Our columnist discusses new qualifications for the four-star—some categories of riders now need two CCI***s instead of one—and how you can decide if a rider or horse is ready for the level.
As riders, we all have a responsibility to the sport. In this era, with social media and the media the way it is, it’s a big boon to your career if you go well at Rolex Kentucky CCI****. The flip side is that it can finish your career as well if it doesn’t go well. People don’t really think about that.
There are a lot of benefits to the new four-star qualifications. I see a lot of people resting on their laurels. They got through one three-star and weren’t competitive and went all the long routes, but they got their qualifying score. In my experience, one three-star doesn’t make you ready for Kentucky.
There’s nothing like a four-star. You can’t simulate it at home; you can’t simulate it at The Fork CIC*** (N.C.) or at Rocking Horse Horse Trials (Fla.). I say to my students, “You’re going to know a lot more about going cross-country on Saturday night than you ever knew going into it.”
It’s just a different deal. I’ve ridden plenty of horses that I thought were really good horses, and they weren’t four-star horses.
It’s almost a different sport. We’re going to make mistakes because we’re human, but if you haven’t been to Kentucky, or haven’t been to a four-star before, you don’t realize how much more difficult it is.
As we say, if you can get 80 percent at a show of what you get at home, that’s a great show. The problem is, the four-star is easily 25 or 30 percent harder than what you can do in practice.
Nobody feels like a three-star is a walk in the park, but you want to be very confident at the three-star level. I’ve seen a little bit too much of people just wanting to get to Kentucky, and I don’t think it’s good for our sport, and long-term it’s not good for them.
You can’t necessarily always go off records either. I’ve had lots of students who were qualified, and I didn’t let them go; certainly Caroline Martin’s done many three-stars, and for the most part all clear, and I wouldn’t let her go last year. I didn’t think she was ready.
She’s been with me for years, and we’re like family, and I had to go to her parents and say, “Look, I know her friends who are not doing as well as her and don’t have the horses she has are putting it on Facebook that they’re going to Kentucky. But I can guarantee they’re not going to be in the sport in five years.”
It’s very hard to teach someone else to a four-star if you haven’t done one yourself. I don’t want to be degrading, and there are plenty of people who haven’t done a four-star who are way better teachers than I am. But as I say to the students who are going to Kentucky every year, it is much more mental than physical.
Teaching, the most important part is that mental part, and that’s what Dad always talked to me about before I went. This is what’s going to happen here, and this is what it’s going to feel like. You don’t know what it’s like when the horse gets to 10 minutes, and maybe it’s a four-stride combination, but you have to go on three. That’s something you can’t teach.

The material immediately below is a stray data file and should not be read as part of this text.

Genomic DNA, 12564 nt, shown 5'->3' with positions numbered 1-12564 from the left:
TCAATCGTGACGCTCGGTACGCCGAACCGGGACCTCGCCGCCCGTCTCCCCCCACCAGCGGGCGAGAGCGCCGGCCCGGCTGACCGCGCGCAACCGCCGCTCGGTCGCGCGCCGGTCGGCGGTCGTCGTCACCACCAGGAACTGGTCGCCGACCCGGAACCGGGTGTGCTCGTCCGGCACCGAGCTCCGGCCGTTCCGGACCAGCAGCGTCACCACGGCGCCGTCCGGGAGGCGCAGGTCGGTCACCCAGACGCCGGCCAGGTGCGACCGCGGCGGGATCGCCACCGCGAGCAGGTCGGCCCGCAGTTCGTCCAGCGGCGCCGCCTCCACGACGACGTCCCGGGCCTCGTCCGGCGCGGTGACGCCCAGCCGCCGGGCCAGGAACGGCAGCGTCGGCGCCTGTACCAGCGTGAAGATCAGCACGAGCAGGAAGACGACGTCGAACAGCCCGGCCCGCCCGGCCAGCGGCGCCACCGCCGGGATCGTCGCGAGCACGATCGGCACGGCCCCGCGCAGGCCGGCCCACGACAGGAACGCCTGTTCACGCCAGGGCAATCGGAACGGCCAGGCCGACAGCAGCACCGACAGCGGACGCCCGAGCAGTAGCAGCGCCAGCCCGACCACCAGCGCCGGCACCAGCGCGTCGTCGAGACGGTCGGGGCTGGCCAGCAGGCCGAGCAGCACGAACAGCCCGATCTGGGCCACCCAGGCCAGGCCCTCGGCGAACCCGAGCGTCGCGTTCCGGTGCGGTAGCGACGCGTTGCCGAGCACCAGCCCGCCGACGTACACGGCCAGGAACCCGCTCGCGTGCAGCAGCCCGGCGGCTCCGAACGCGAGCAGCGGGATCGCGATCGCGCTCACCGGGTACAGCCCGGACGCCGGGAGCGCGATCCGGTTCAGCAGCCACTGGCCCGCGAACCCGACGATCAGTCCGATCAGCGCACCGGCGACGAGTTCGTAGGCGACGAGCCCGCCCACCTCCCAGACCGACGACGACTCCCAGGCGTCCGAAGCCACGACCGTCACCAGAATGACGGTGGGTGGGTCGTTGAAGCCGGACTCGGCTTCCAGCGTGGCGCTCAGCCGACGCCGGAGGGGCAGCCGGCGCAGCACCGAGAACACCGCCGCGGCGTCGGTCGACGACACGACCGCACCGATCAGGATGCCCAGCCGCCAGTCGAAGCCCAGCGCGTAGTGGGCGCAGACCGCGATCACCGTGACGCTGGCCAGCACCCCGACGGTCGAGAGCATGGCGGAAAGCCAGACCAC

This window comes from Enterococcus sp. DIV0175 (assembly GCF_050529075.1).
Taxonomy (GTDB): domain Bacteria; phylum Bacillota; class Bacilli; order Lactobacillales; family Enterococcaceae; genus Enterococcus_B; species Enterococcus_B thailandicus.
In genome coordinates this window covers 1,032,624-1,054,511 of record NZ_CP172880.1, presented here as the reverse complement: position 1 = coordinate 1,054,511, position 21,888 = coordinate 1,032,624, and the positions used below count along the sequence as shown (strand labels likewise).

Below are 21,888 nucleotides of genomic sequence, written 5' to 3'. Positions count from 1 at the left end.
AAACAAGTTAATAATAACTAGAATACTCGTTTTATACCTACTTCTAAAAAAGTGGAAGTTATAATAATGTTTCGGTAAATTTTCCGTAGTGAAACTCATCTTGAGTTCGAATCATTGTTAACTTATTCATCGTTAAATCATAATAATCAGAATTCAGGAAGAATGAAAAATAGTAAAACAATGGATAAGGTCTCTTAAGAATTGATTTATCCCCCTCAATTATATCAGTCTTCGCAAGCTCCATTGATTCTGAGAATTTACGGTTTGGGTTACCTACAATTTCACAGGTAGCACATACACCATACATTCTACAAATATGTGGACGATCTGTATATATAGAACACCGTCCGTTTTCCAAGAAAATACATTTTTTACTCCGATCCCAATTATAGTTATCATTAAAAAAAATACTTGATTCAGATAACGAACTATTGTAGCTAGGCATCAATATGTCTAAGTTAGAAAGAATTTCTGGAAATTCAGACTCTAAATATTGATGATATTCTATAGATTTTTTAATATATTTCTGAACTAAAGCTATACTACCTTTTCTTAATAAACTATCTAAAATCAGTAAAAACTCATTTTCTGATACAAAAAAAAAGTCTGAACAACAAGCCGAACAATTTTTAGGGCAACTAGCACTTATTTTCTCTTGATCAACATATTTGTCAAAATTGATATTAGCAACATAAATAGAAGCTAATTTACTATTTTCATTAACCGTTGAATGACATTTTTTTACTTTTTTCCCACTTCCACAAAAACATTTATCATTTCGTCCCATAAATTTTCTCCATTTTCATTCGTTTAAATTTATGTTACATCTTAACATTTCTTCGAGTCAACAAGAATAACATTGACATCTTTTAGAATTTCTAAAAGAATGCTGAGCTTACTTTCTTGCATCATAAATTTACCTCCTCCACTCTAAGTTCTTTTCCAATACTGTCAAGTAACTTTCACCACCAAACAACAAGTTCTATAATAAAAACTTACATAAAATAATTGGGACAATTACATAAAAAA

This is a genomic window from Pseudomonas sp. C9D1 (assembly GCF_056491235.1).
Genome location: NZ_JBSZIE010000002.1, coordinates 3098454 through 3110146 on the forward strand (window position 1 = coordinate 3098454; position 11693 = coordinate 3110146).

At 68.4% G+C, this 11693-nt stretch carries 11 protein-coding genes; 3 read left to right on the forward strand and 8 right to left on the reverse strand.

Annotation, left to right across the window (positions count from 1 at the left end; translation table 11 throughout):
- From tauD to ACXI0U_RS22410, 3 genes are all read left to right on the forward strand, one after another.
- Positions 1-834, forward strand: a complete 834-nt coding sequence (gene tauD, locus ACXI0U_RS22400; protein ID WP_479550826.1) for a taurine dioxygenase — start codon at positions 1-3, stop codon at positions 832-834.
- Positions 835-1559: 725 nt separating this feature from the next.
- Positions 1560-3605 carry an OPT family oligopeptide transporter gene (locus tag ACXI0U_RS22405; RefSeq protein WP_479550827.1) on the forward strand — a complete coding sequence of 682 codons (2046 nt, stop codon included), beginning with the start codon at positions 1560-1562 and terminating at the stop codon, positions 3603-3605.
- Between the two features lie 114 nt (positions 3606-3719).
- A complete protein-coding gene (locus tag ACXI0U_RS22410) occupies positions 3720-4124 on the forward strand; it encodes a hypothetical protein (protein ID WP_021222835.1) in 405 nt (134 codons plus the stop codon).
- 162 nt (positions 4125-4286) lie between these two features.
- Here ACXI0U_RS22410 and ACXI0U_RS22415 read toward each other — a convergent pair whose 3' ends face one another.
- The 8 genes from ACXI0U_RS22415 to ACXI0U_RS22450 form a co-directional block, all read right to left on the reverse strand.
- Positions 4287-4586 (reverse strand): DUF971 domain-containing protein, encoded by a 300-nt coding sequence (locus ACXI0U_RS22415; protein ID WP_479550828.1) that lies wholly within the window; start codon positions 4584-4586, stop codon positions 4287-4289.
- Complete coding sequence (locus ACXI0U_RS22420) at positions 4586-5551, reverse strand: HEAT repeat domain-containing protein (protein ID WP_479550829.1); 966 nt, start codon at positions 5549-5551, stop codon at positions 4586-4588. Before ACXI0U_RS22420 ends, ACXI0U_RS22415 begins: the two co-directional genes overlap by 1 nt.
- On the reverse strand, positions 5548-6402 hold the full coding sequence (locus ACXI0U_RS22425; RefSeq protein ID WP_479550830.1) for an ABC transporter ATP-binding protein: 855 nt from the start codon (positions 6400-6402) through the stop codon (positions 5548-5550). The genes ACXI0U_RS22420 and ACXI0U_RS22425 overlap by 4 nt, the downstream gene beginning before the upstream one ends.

You try to give them the tools and practice, and a lot of the lessons and things I do with my students include talking them through what you’re going to feel here. What are you going to do now? You do have to sort of sit down and put your ass in the saddle and put your legs on and make something happen. Sometimes you really have to make it happen in a four-star.
If you get to fence 32, and it’s a table, three strides to a table—at 11 minutes that’s not necessarily a table and then three strides to a table. I don’t know what it is. It might be two. It might be four. But it’s not going to feel like the three-stride line you did at Rocking Horse.
How You Can Sleep At Night
I’m not really sure it’s quantifiable how you really know someone is ready. It’s not about if you miss or if you don’t miss, because everyone misses. It’s not about if you get a 15 in dressage or a 30 or a 60.
It really is an overall feeling and an overall program. The people who are successful, they’re in some sort of program.
With some students, you’re working harder on the physical side of things; with some you’re working more on the mental side. For me, the mental side is more telling than the physical side. At the end of the day, the four-star is the same height and dimensions as the three-star. The problem is the easy fence in a four-star is maximum height and maximum width.
At the three-star, if you had a funny jump, you have a jump or two to get yourselves back going. At the four-star, you just have to think a couple of fences ahead and react to what’s going on. You have to be quick to give your horse a pat and quick to give a tap with a stick when he needs it. You don’t wait until something’s happened. You have to be proactive rather than reactive.
Two CCI***s is the absolute minimum, especially for the rider. If you have Phillip Dutton or Andrew Nicholson riding, that’s different. But you get some of these 18- to 25-year-olds, especially with one horse, and you say, “Well, it’s my only horse. What if he gets hurt?” No one wants the horse to get hurt, but you have to be ready.
You jump around the Dutta Corp. Fair Hill CCI*** (Md.), that’s for real. If you can do that, you’re feeling like, for this country, that’s as close as it’s going to get to ready. That’s a 3.5-star. But it’s different all over the world. You can go to Poland and get your qualifications or go to Tattersalls (Ireland). There are just different levels of it.